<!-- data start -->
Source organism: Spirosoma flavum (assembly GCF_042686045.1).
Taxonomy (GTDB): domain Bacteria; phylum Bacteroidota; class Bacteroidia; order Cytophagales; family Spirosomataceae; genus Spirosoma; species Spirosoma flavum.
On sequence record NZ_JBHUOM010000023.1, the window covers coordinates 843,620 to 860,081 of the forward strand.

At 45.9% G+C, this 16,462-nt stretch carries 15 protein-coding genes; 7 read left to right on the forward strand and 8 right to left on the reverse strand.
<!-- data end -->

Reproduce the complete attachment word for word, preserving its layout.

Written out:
Source organism: Spirosoma flavum (assembly GCF_042686045.1).
Taxonomy (GTDB): domain Bacteria; phylum Bacteroidota; class Bacteroidia; order Cytophagales; family Spirosomataceae; genus Spirosoma; species Spirosoma flavum.
On sequence record NZ_JBHUOM010000023.1, the window covers coordinates 843,620 to 860,081 of the forward strand.

At 45.9% G+C, this 16,462-nt stretch carries 15 protein-coding genes; 7 read left to right on the forward strand and 8 right to left on the reverse strand.